Her idea was that technology had stolen something very intimate from them.
If only we could have lived in the twenties.
Nostalgia for the Pre-Screen-World assumes that in-person talks allow people to genuinely understand each other.
His filters to interpret her words was not a glass screen: he, as everyone, entered conversations to tack new things and people to his cork-board, which made the wide gaps of his ear-piece shrink to pin-prick-stars when listening.
Anything he said about others was about him. Anything he said about that person’s sexuality or her looks or her stupidity (women are always the butt of jokes for impotent conversationalists) was about his insecurity on his looks or his thoughts of his self-value. The value of his identity was, like his country, built on the bodies of others, because you can’t built a ladder without wood.
They missed each other in the same way of any article or video or conversation about the sexuality or intelligence of another person: insecure, afraid to be alone, told that stubbornness and power would bring success in the competitive arena of capitalism, friends, money, because compromise is weakness.
They were the PR agents for their own ideas: breakfast resembled informal meetings, returns home from the bar a deposition, dinners an interview – all well-marketed, photographed, tag-lined.
Screens were as relevant an impediment to their failed communication as was the fact that they always posed the same for photos. She said this about herself, he said that about himself, and nobody, but the plant in the room, heard what they said.
After driving past one another, in our relationships, how much do you blame the other, and how much on your filter, and the speed in which you drove, in your summaries to others?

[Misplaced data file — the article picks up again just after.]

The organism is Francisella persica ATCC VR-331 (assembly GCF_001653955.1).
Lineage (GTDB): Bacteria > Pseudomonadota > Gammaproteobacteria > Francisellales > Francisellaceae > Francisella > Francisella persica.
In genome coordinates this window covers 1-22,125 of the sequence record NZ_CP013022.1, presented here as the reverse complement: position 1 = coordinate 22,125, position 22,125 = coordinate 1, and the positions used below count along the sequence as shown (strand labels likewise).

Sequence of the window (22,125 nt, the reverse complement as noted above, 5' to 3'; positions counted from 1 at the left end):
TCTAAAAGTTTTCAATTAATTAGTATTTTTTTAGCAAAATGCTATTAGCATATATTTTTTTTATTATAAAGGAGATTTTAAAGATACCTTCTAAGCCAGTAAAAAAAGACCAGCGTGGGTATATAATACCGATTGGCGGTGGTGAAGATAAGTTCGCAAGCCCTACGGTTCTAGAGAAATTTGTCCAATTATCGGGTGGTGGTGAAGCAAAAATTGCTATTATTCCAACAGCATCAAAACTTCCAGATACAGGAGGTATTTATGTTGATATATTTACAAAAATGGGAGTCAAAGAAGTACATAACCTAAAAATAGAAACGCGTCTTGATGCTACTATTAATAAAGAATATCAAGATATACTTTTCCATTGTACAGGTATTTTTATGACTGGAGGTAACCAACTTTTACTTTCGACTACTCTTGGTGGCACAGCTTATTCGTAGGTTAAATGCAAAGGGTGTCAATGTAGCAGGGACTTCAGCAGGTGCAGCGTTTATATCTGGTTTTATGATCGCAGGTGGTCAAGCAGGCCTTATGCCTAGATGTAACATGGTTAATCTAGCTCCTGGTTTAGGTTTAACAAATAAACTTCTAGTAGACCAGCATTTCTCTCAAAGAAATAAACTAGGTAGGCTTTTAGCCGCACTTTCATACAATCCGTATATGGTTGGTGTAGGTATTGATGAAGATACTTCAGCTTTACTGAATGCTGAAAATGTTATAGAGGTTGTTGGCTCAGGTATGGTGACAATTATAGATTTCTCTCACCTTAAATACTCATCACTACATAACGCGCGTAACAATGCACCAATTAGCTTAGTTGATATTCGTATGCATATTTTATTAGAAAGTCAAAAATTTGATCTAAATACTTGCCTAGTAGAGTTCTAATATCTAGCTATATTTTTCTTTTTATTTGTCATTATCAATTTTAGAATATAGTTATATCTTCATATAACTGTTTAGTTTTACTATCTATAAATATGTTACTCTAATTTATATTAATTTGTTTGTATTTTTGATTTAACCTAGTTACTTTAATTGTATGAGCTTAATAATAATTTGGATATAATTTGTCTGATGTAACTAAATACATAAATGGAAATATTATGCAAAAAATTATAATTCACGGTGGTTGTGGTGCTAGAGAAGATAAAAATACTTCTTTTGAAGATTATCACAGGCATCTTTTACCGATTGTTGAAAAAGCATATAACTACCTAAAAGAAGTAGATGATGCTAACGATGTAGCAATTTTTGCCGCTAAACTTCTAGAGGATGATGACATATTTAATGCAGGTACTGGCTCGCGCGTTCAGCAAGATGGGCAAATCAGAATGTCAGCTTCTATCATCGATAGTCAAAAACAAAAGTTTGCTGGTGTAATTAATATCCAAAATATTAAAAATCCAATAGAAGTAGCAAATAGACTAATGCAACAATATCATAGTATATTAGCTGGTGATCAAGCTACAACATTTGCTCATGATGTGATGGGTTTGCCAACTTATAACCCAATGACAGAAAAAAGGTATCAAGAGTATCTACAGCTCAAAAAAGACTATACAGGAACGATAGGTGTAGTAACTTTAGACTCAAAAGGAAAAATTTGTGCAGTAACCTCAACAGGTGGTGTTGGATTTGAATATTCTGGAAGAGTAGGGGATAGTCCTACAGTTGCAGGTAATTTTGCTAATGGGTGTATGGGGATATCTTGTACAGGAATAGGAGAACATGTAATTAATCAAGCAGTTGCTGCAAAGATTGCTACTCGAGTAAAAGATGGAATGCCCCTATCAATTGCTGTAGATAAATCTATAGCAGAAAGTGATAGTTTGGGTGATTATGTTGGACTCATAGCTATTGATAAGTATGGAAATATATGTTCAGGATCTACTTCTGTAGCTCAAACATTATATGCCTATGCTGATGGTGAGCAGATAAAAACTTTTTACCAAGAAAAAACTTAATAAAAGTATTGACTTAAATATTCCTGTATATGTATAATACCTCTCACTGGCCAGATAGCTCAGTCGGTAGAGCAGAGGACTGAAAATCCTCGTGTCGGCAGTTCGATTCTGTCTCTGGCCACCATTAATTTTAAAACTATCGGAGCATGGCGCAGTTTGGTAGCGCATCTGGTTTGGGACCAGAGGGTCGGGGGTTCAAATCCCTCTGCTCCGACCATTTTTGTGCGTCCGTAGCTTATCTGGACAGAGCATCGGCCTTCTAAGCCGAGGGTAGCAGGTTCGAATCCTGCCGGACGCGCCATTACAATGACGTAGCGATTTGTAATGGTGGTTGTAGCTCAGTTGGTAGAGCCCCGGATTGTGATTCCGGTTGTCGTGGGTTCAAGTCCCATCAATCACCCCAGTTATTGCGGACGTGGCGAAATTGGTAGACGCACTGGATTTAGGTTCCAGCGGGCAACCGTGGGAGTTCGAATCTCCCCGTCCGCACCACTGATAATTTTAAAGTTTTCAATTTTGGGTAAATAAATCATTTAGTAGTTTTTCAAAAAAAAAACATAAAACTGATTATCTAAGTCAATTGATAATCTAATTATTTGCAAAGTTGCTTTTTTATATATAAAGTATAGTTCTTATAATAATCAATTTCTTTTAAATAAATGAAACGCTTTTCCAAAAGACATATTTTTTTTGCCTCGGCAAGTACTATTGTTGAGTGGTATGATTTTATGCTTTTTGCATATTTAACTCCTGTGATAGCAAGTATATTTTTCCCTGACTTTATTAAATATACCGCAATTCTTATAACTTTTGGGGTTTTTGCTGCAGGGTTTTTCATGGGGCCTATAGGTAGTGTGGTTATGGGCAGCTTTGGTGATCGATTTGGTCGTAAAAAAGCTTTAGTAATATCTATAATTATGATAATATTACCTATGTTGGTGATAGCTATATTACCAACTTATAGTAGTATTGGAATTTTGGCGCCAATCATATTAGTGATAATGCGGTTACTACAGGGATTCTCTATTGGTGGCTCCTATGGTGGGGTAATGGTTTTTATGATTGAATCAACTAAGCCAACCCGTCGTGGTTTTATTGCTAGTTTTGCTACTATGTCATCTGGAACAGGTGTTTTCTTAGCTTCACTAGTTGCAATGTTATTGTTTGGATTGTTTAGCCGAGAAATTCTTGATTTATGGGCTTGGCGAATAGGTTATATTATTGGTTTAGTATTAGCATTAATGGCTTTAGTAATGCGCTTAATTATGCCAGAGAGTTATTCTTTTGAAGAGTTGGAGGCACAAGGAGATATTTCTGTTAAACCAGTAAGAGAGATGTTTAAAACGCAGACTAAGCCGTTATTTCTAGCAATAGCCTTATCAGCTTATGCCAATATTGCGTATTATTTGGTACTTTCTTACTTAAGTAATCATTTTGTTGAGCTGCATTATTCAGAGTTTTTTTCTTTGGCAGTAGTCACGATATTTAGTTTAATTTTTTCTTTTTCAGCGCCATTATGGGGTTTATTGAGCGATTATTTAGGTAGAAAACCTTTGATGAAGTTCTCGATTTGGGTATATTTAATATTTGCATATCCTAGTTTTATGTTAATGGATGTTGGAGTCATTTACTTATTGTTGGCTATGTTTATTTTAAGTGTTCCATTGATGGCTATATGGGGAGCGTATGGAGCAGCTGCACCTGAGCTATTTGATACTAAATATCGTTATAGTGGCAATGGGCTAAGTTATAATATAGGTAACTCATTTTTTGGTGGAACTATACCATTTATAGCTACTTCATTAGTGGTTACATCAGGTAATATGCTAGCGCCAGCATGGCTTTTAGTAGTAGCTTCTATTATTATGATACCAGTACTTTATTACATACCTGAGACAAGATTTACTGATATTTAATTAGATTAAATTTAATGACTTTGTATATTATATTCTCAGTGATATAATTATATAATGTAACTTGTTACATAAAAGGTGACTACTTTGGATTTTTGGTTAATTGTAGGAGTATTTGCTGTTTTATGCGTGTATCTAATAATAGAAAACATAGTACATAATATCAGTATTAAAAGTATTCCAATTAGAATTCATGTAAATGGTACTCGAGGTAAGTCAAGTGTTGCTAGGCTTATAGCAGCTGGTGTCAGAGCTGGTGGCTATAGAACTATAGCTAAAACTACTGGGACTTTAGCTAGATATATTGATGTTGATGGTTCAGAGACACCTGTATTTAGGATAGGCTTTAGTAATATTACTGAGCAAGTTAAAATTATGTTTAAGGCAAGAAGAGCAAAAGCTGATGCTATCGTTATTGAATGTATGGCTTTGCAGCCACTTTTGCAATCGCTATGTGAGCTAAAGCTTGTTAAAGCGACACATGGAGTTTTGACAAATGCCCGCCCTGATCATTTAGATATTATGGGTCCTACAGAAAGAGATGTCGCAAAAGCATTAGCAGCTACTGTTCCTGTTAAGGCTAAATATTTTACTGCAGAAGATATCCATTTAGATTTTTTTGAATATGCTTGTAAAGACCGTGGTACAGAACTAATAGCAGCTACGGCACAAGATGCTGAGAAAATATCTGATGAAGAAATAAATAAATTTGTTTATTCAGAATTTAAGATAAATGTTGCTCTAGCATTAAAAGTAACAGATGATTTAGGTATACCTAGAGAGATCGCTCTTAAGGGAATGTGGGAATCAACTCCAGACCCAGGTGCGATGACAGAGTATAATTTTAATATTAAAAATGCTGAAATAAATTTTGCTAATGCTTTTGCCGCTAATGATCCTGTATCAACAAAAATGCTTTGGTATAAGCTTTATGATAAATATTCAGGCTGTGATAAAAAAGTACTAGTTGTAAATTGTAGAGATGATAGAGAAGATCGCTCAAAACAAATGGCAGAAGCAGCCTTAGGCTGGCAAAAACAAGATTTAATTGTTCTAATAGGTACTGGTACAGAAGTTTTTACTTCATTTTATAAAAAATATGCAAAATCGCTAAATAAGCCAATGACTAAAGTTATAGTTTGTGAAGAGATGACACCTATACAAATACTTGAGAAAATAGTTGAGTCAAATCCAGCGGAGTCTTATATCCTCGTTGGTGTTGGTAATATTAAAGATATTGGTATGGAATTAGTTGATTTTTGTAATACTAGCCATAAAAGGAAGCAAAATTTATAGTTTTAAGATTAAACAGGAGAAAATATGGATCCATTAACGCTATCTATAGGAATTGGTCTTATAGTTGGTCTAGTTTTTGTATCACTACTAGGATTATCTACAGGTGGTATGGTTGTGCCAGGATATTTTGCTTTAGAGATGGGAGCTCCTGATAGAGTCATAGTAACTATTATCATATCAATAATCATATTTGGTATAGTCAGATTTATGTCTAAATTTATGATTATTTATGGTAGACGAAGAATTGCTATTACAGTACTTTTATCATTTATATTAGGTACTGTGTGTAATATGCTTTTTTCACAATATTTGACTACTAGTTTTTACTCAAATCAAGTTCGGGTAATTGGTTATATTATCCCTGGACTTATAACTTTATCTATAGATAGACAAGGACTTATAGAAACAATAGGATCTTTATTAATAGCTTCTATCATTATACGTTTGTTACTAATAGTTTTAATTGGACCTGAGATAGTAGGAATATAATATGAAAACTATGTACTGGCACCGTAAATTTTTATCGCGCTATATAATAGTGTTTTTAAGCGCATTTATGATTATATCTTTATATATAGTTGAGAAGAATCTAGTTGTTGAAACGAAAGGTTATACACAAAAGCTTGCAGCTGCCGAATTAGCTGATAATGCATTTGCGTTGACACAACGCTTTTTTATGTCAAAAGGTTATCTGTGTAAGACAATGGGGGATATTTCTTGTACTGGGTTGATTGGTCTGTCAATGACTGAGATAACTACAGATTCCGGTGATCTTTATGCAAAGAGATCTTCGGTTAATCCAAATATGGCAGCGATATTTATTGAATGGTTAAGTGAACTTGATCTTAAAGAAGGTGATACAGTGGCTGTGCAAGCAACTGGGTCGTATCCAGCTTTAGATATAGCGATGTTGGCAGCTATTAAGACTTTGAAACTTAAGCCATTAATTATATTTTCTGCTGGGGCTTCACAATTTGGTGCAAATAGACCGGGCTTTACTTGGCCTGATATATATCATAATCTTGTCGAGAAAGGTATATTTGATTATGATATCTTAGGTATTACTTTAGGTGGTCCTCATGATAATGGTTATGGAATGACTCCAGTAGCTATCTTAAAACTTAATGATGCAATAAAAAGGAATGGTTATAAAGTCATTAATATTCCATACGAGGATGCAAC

word by Liam Lachance, whose novel, Blu Swag, is his first
colour by Eugenia Loli
From the author: “The return to the pre-screen era is a return to today.
Language is a performance.
Values for success in mainstream culture- confidence, ‘hard-work,’ and violence – destroy our ability to hear one other.
Confidence is seen as connected to wealth and power, and so we obsess over the validity of our own ideas, unable to compromise.
Fear of being alone is exploited to join mainstream culture. Mainstream culture is telling oppressed people why they deserved to be attacked. (#Alllivesmatter)
Mainstream culture values people yelling as loud as possible that, “I AM NOT LOUD!” and we’re surprised when we don’t listen to others. (#blacklivesmatter)
The characters in this story were raised in mainstream culture (soaking in textbooks that read like political manifestos for Western Colonial Settlers, parents raised between the ropes of a predatory social system to train the next generation of accidental oppressors: might is right: work harder, be confident: stay afloat) and missed each other because of the values to just work hard and succeed on your own.
Our empathy might extend to our friends and family, or other people we have been told are like us and worthy of life (alllivesmatter), so long as ideas formed in our minds (with us and people like us as sources) are not questioned.
Our desires and our fears have us talking about ourselves at various levels of volume to each other, about others, that are delivered as whispers, about ourselves.
I am nostalgic for right now.”